What is Big Think?  

We are Big Idea Hunters…

We live in a time of information abundance, which far too many of us see as information overload. With the sum total of human knowledge, past and present, at our fingertips, we’re faced with a crisis of attention: which ideas should we engage with, and why? Big Think is an evolving roadmap to the best thinking on the planet — the ideas that can help you think flexibly and act decisively in a multivariate world.

A word about Big Ideas and Themes — The architecture of Big Think

Big ideas are lenses for envisioning the future. Every article and video on bigthink.com and on our learning platforms is based on an emerging “big idea” that is significant, widely relevant, and actionable. We’re sifting the noise for the questions and insights that have the power to change all of our lives, for decades to come. For example, reverse-engineering is a big idea in that the concept is increasingly useful across multiple disciplines, from education to nanotechnology.

Themes are the seven broad umbrellas under which we organize the hundreds of big ideas that populate Big Think. They include New World Order, Earth and Beyond, 21st Century Living, Going Mental, Extreme Biology, Power and Influence, and Inventing the Future.

Big Think Features:

12,000+ Expert Videos

1

Browse videos featuring experts across a wide range of disciplines, from personal health to business leadership to neuroscience.

Watch videos

World Renowned Bloggers

2

Big Think’s contributors offer expert analysis of the big ideas behind the news.

Go to blogs

Big Think Edge

3

Big Think’s Edge learning platform for career mentorship and professional development provides engaging and actionable courses delivered by the people who are shaping our future.

Find out more
Close

Easter at the Megachurch

April 8, 2012, 8:30 AM
Megachurch

What's the Big Idea?

As a celebration of the resurrection of Christ from the dead, Easter is the most important day of the Christian liturgical year. This spring, megachurches are doing it up in style.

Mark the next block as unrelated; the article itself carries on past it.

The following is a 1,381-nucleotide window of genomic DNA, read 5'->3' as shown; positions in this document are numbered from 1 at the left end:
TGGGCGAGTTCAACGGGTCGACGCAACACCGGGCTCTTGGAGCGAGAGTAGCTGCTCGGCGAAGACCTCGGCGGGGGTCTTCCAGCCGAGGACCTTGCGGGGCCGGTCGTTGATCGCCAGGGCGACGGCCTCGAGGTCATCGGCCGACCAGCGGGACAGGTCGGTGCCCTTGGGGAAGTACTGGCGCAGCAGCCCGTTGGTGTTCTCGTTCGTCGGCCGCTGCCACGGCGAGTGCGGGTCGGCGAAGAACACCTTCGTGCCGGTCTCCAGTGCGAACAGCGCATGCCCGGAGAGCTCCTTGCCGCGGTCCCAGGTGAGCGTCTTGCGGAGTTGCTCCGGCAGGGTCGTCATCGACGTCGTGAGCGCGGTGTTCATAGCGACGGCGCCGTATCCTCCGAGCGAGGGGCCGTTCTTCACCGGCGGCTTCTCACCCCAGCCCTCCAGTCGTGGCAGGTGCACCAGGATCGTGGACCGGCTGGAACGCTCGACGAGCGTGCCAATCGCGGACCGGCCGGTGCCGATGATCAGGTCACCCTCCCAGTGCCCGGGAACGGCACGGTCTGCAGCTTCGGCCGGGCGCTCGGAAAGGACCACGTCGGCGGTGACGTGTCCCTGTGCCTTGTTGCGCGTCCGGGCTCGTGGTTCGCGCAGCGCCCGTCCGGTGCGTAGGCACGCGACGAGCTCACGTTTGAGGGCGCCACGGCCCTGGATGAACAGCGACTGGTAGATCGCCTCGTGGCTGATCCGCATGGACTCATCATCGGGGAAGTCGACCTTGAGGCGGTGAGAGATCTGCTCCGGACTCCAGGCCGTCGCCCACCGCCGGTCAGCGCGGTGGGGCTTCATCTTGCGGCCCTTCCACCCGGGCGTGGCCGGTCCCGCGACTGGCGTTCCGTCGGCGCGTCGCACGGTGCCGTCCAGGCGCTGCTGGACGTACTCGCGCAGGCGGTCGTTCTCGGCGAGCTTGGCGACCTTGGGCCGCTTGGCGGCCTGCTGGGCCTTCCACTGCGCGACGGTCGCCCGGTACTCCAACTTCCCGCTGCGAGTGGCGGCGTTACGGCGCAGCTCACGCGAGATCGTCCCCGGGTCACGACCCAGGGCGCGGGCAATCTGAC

New York Jets quarterback Tim Tebow will deliver the Sunday sermon at the Celebration Church in Austin, TX. The church is building bleachers to accomodate the 30,000 people expected to attend, though parking will not be provided.

Pastor Rick Warren of the Saddleback Church (the eighth largest in the United States) will oversee  the "Easter Entertainment Experience" at Saddleback. Last year's act will be a hard one to follow: it was the Jonas Brothers. It's rumored that Warren plans on bringing in Justin Bieber this Easter. 

The countdown is over: Easter Sunday is here. The pageantry may be fun, and a little ridiculous, but the draw is clear. Warren passionately believes that everyone in the world has a purpose, that we're all meant to be here.

What's the Significance?

In our interview with Warren, we asked him, are faith and reason compatible? Warren is an evangelical minister who has the rare distinction of having hosted both Senator McCain and President Obama at his church.

Watch the video:

There's no contradiction, Warren said. In fact, "the most reasonable thing to do is to have faith." He argues that for 2000 years, most scientists were men and women of faith. Does he believe that atheists are all irredeemable sinners? No. But he does find meaning in Christianity.

"The truth is, if you don’t believe in God, your life doesn’t matter. It just doesn’t. There’s no reason for it. There’s no purpose. And so just live; be intellectually honest with your commitment."

 

Easter at the Megachurch

Newsletter: Share: